Editors' ChoiceChemotaxis

The Long and Short of EDG-1 Signaling

See allHide authors and affiliations

Science's STKE  09 Oct 2001:
Vol. 2001, Issue 103, pp. tw365
DOI: 10.1126/stke.2001.103.tw365

Vascular endothelial cell migration is regulated in part by the bioactive lipid sphingosine 1-phosphate (S1P), which acts through the G protein-coupled receptor EDG-1. Lee et al. propose that EDG-1 may stimulate cell mobility by inducing the long-term cellular changes that commit cells to chemotaxis. Stimulation of endothelial cells with S1P induced the phosphorylation of the cytoplasmic protein kinase AKT and its subsequent association with EDG-1. Phosphorylation of a critical threonine residue in EDG-1 by AKT was required for EDG-1 to stimulate the assembly of cortical actin and chemotaxis. However, this modification was not required for rapid EDG-1-mediated signaling responses including intracellular calcium mobilization. Phosphorylation of the receptor by AKT may serve as a switch for EDG-1 to make the transition from rapid cellular responses to those that regulate motility.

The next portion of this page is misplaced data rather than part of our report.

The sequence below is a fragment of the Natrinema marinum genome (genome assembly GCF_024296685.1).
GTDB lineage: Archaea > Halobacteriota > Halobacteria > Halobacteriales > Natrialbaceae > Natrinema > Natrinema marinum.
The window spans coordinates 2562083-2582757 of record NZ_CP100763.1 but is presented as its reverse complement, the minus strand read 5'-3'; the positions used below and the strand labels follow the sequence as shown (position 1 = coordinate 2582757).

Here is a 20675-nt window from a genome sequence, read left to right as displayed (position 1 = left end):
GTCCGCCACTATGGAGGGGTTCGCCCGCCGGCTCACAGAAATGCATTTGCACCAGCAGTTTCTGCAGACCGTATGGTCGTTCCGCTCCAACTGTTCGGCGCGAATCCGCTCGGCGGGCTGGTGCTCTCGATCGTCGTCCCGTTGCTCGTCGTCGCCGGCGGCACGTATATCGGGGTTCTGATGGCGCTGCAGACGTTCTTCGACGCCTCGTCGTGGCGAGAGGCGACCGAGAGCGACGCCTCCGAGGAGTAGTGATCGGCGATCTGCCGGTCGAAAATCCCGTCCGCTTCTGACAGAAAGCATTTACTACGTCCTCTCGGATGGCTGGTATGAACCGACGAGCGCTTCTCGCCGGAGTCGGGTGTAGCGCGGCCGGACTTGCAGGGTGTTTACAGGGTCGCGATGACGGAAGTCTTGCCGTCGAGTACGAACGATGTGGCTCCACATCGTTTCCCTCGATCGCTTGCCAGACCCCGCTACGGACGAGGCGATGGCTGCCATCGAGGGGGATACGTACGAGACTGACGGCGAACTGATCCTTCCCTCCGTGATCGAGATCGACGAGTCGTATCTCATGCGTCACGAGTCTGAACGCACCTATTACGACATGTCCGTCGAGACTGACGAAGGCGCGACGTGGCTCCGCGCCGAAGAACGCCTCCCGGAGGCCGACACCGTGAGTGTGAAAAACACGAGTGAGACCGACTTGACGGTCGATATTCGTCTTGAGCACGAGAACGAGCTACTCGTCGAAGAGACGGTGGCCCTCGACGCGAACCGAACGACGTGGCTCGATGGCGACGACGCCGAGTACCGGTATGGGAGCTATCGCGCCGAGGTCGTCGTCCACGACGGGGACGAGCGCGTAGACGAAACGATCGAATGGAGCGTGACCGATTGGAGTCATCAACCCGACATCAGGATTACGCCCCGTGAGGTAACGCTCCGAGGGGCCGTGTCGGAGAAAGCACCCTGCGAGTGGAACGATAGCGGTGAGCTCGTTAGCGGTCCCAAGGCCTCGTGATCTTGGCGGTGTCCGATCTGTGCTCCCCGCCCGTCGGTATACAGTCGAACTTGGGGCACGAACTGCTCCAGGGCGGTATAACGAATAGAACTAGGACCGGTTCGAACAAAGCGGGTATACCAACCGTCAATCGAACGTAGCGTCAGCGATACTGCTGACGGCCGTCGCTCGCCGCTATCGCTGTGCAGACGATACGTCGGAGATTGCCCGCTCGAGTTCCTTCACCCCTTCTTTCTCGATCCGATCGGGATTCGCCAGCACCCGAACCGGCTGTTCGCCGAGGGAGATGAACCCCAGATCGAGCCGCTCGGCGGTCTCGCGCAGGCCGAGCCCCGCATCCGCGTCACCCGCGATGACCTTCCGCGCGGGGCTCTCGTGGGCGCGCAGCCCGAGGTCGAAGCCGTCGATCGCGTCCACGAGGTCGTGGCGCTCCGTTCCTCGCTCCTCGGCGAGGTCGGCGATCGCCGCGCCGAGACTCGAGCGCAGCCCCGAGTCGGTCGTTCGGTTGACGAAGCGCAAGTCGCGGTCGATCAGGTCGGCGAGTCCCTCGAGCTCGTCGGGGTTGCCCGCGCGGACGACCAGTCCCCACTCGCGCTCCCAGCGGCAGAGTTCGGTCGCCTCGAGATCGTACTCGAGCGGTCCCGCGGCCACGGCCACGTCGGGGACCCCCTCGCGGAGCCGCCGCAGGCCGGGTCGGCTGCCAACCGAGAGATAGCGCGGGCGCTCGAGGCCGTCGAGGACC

M.-J. Lee, S. Thangada, J.-H. Paik, G. P. Sapkota, N. Ancellin, S.-S. Chae, M. Wu, M. Morales-Ruiz, W .C. Sessa, D. R. Alessi, T. Hla, Akt-meditaed phosphorylation of the G protein-coupled receptor EDG-1 is required for endothelial cell chemotaxis. Mol. Cell 8, 693-704 (2001). [Online Journal]

Stay Connected to Science Signaling